For further analysis on Mexican politics, please visit the Mexico Portal. Thank you for your interest.
This guide will no longer be updated, as it was a special project about the 2012 Mexican elections. It will, however, remain available for research purposes.August 13, 2012
CNN México, 8/1/12
According to the official results, Enrique Peña Nieto (PRI) won the election with 38% of the vote, followed by Andrés Manuel López Obrador with 32% of the vote, followed by Josefina Vázquez Mota with 25% and then Gabriel Quadri with 2.5%. However, the TEPJF is still ruling on the irregularities which the PRD found in the election, namely allegations of voter fraud, the use of more resources than was allowed, manipulation of polls, more and more favorable television coverage and negligence by electoral authorities. The Tribunal’s final decision should emerge by the end of the first week in September. The youth movement YoSoy132 has continued protesting the election and the role of the media, and the PAN has accepted the loss and said that their party needs to be re-vamped.
Leftist candidate Andres Manuel Lopez Obrador rejected the victory of rival Enrique Pena Nieto in Mexico’s presidential election as “fraudulent.” “We cannot accept a fraudulent result, nobody can accept that,” Lopez Obrador said at a press conference in the capital, claiming that Sunday’s vote was “filthy.”
Lopez Obrador claimed the PRI spent millions of pesos buying votes for their candidates, and that the news media heavily favored Pena Nieto and the PRI. “We will provide evidence for these claims and will file appropriate legal action,” said Lopez Obrador, emphasizing that he and his supporters will first scrutinize the balloting information with election officials.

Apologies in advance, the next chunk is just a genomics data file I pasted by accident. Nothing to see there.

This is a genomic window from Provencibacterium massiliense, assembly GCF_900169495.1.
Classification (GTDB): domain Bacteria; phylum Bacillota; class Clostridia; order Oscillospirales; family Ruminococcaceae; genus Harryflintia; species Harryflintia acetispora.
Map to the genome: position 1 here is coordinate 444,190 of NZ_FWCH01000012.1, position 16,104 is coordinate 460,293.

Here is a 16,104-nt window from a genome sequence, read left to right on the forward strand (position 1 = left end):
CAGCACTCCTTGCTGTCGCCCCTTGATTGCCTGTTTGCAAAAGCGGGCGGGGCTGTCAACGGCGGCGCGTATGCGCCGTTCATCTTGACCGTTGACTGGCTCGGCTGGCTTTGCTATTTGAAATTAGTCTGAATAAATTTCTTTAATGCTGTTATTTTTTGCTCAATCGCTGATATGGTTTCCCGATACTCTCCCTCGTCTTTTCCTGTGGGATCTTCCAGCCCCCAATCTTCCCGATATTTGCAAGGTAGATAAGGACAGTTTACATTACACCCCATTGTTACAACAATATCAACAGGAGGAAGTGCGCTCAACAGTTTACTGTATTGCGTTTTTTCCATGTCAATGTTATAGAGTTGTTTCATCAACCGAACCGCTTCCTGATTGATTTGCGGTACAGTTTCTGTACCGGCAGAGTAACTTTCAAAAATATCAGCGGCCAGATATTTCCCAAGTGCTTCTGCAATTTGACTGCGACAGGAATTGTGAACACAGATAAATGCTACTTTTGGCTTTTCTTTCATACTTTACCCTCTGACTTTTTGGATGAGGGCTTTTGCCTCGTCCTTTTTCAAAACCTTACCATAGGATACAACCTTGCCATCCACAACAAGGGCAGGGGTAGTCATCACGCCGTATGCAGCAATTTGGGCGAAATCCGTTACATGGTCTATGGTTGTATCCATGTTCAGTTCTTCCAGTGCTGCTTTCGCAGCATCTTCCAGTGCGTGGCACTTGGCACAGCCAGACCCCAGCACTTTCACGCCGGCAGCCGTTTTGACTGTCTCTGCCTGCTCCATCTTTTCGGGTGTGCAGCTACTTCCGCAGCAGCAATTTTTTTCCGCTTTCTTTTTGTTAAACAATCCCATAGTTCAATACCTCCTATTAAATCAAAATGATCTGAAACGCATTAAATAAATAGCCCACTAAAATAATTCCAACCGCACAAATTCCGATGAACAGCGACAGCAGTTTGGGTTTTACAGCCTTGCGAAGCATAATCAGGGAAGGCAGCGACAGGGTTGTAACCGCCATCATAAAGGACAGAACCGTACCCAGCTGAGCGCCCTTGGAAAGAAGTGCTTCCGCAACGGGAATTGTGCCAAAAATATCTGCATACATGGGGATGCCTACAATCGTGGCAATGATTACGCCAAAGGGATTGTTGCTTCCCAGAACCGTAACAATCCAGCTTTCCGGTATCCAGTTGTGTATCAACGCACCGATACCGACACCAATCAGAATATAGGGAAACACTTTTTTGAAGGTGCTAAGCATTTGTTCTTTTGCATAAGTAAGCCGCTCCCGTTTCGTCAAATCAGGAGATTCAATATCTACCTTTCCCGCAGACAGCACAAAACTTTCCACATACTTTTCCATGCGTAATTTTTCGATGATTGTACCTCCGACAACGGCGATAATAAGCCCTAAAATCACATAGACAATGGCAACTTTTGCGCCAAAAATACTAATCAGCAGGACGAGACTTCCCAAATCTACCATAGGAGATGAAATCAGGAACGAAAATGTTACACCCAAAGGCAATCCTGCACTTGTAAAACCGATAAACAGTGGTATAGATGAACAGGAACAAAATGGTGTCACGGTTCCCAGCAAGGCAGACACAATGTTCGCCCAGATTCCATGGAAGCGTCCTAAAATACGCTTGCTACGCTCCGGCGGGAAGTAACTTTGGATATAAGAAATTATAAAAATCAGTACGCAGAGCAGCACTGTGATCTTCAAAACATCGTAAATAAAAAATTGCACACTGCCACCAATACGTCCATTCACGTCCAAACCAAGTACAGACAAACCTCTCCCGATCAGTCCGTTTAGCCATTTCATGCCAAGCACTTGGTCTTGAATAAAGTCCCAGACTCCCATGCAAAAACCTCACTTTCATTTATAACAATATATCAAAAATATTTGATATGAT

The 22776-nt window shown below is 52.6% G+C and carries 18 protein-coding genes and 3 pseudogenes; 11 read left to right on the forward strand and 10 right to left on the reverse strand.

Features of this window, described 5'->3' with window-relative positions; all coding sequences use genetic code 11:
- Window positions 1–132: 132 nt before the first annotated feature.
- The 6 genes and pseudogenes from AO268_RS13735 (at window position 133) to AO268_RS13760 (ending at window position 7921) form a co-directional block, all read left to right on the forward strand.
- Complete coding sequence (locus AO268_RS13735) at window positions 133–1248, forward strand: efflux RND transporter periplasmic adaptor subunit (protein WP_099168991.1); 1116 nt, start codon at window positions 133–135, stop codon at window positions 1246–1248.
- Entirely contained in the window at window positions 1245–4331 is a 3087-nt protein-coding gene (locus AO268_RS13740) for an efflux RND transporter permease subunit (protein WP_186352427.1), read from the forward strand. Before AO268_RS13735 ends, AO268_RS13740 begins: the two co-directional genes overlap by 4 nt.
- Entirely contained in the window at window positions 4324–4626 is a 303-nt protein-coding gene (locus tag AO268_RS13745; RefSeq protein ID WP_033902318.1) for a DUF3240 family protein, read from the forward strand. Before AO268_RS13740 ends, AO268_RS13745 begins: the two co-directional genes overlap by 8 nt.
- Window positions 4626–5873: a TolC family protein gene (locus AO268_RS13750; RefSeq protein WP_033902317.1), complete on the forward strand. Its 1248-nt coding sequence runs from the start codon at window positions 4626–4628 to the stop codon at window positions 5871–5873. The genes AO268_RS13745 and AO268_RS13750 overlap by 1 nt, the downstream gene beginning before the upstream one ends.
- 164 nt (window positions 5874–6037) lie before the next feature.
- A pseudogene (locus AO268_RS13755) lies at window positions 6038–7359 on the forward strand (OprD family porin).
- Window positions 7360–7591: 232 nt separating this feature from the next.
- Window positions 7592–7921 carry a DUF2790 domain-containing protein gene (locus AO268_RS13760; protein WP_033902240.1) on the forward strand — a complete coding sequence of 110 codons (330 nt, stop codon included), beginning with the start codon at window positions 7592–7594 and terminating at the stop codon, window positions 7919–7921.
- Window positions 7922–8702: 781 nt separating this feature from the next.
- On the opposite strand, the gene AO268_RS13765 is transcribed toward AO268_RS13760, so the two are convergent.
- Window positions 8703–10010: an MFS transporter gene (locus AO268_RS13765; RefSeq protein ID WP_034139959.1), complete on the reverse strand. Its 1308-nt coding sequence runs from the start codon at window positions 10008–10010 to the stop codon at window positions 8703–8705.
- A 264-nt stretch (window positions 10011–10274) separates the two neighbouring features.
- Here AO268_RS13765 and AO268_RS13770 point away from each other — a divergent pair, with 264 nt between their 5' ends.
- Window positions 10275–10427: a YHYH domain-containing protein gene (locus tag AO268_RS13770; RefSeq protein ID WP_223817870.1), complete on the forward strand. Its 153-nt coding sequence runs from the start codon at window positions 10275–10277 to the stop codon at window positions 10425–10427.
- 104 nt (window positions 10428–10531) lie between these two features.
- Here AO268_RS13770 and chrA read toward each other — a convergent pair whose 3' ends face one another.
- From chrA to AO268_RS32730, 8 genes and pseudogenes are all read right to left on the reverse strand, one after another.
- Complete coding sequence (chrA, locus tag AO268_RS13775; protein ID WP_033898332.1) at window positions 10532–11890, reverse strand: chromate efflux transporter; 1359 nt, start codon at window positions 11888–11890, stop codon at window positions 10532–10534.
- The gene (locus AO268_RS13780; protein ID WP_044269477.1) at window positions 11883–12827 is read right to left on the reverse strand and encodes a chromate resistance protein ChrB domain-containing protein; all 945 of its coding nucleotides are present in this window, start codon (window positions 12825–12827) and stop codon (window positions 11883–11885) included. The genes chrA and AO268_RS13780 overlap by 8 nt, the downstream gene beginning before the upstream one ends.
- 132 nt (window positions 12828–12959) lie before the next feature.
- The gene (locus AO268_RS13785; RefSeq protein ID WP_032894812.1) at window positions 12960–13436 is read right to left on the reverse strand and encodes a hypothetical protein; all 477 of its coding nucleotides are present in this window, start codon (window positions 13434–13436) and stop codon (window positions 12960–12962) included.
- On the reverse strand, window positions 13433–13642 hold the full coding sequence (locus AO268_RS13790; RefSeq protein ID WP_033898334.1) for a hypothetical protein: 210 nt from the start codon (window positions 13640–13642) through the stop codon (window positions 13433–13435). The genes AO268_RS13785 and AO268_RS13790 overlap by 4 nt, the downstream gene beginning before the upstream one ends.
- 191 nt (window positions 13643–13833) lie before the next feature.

In 2006, when Lopez Obrador ran for president and lost by less than one percent, he cried foul and organized protests that paralyzed Mexico City for more than a month.
Will he do it again? “We’re going to wait,” he told reporters, decrying the “national embarrassment” of Sunday’s vote. Read the rest of this entry »
Representative samples from polling stations throughout the country gave Peña Nieto the lead, with between 37.93% and 38.55% of votes, the Federal Election Institute said.
The projected victory for Peña Nieto marks a triumphant return to power for the PRI, which controlled Mexico’s presidency for more than 70 years, until the election of the National Action Party’s Vicente Fox in 2000.
“I take with great emotion and a great sense of commitment and full responsibility the mandate Mexicans have granted me today,” Peña Nieto told supporters, standing at a podium with a sign that said “Mexico won.”
Andres Manuel Lopez Obrador, Peña Nieto’s closest competitor, said Sunday night that he wasn’t ready to concede. “The last word has yet to be said,” the former Mexico City mayor told supporters in the capital late Sunday. An official individual vote tally begins Wednesday. Lopez Obrador trailed by 6 percentage points in the Sunday night quick count, which projected he garnered between 30.90% and 31.86% of the vote.
Ruling party candidate Josefina Vazquez Mota was trailing in exit polls and the quick count projection, which said she received between 25.10% and 26.03% of votes.
Gabriel Quadri of the New Alliance, who lagged far behind in polls before and after the election with less than 3% of votes, praised Mexico’s election authorities Sunday night. “We have very solid, democratic institutions,” he said.
Diana Murray Watts and Eric L. Olson, The Mexico Institute’s Elections Guide, 2/2/2012